It’s that time of year again! DO NOT leave your pet unattended in a parked car. On a warm day, the temperature in your car can exceed 120 °F (49 °C) in a matter of minutes, even with the windows partially open. Your pet can quickly suffer brain damage or die from heatstroke or suffocation.
If Your Pet Is Exposed to High Temperatures:
- Look for signs of heat stress — heavy panting, glazed eyes, a rapid pulse, unsteadiness, a staggering gait, vomiting, or a deep red or purple tongue.
- Move him/her to a cooler area immediately and take these emergency steps: (1) Gradually lower body temperature by applying cool (NOT cold) water over their entire body, or soak them in a cool bath. (2) Place cool, wet towels over the back of the neck, armpits and groin area. You may also wet the ear flaps and paws with cool water. Direct a fan at the wet areas to induce evaporative cooling. (3) Offer fresh, cool water if your pet is alert and wants to drink. DO NOT force your pet to drink.
- Take your pet to a veterinarian immediately — it may save their life. Call ahead to make sure your veterinarian is available (if possible).
If You See a Pet In a Car Exhibiting Signs of Heat Stress:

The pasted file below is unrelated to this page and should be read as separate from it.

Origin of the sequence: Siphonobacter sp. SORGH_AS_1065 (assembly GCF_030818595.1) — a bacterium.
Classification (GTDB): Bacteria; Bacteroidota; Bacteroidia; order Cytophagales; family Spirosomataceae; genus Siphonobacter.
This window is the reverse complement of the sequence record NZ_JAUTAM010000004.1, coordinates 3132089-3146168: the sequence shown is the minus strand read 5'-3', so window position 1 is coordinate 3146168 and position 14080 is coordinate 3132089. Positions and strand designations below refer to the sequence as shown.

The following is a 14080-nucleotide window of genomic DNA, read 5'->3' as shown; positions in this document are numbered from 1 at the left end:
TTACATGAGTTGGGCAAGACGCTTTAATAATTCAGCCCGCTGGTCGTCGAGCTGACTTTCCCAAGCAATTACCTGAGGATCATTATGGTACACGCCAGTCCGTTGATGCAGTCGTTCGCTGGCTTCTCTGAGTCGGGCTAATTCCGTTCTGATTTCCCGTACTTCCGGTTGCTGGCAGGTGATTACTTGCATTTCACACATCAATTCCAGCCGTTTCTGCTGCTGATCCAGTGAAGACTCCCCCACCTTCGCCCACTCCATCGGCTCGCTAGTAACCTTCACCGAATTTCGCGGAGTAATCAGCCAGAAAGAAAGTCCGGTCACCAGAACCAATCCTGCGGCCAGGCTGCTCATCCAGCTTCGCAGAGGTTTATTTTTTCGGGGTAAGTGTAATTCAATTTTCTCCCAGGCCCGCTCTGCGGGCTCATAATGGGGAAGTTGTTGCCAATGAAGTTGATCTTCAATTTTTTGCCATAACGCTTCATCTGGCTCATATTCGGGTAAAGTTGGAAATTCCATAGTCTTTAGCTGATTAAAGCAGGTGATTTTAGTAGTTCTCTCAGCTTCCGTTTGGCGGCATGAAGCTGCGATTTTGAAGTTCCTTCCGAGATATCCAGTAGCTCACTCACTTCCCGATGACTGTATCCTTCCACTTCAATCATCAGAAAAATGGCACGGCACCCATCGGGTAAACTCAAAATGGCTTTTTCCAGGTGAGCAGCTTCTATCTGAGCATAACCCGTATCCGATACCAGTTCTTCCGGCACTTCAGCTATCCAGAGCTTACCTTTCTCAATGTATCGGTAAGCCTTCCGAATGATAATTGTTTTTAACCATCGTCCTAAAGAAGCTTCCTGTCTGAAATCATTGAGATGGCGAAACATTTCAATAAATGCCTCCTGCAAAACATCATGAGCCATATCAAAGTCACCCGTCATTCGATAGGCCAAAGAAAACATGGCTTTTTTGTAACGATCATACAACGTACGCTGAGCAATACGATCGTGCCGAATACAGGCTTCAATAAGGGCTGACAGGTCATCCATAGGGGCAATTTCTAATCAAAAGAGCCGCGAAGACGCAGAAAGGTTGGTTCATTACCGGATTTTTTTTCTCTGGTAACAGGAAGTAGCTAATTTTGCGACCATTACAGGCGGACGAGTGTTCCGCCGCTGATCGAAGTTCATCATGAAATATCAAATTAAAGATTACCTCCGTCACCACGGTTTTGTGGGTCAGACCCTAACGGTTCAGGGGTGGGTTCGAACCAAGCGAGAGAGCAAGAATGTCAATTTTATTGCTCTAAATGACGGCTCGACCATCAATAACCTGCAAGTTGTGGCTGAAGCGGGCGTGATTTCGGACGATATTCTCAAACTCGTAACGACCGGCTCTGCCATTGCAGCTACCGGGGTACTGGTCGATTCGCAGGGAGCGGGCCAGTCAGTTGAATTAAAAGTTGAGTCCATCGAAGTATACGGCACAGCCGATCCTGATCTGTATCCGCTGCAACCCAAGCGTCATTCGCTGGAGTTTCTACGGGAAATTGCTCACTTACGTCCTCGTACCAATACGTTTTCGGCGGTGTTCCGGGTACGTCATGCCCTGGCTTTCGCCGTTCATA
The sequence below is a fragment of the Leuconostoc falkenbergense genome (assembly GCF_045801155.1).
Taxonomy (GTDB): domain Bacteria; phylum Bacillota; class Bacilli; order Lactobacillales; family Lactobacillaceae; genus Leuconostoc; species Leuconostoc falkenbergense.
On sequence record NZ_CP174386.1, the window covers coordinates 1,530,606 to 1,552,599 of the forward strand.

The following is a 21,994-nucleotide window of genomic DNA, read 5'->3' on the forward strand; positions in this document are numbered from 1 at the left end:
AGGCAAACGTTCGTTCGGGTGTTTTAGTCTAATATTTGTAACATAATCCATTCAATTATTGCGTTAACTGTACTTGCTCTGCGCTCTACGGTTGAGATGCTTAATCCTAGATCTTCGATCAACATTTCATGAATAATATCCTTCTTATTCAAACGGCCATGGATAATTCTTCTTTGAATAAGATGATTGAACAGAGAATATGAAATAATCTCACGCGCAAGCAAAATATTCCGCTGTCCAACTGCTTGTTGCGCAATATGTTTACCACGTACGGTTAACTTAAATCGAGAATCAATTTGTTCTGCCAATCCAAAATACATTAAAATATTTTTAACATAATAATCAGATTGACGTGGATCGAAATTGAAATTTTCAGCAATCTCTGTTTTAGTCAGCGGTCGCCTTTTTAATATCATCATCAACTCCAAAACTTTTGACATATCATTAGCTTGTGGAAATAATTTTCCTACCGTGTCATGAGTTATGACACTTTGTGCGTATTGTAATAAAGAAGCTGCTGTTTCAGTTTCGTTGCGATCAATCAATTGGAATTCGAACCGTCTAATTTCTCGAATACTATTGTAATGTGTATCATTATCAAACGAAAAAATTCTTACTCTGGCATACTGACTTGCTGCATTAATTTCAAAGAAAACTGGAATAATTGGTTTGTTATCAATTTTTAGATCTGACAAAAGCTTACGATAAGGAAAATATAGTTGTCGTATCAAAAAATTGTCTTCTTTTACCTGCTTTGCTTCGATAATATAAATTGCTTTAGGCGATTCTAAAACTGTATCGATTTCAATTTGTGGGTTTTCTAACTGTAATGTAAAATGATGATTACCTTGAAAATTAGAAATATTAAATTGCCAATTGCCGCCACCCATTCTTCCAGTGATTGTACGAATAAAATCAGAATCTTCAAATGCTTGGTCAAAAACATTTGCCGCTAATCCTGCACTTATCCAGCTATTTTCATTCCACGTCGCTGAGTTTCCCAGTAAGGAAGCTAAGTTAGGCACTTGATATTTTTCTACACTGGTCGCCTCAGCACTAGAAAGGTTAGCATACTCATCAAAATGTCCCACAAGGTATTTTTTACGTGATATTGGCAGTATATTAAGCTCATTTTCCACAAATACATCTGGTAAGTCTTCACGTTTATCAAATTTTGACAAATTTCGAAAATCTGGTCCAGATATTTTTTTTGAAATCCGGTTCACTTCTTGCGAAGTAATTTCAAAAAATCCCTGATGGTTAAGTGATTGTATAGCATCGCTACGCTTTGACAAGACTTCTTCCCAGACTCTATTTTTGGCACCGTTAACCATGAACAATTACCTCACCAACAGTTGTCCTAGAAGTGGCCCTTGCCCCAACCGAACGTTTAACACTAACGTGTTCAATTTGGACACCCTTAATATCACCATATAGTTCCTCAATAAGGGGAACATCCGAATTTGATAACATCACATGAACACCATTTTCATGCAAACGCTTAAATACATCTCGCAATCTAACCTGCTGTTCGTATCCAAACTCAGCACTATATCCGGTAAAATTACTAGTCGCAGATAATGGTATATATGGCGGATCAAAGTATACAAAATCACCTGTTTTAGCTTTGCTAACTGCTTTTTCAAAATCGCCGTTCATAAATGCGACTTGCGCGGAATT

- Write down the vehicle’s license plate number. You may want to enter the nearest store (or the store the owner has gone into based on the parking lot it’s parked in) and request an announcement to be made concerning a pet left in a hot car.
- Call your local animal control or police department, give them the location of the vehicle, and its license plate number.
- Wait by the vehicle for animal control or police to arrive.
Heat stress is not the only danger your pet faces when left alone in a car. Many pets are stolen each year from unattended cars.
Many pets prefer to stay home, but if you must take your pet with you in your car, do so safely: Cats should ride in pet carriers, and dogs should ride in a crate or wear a safety harness. When a pet travels, he or she should wear 2 ID tags — one with a home address and one with a destination address.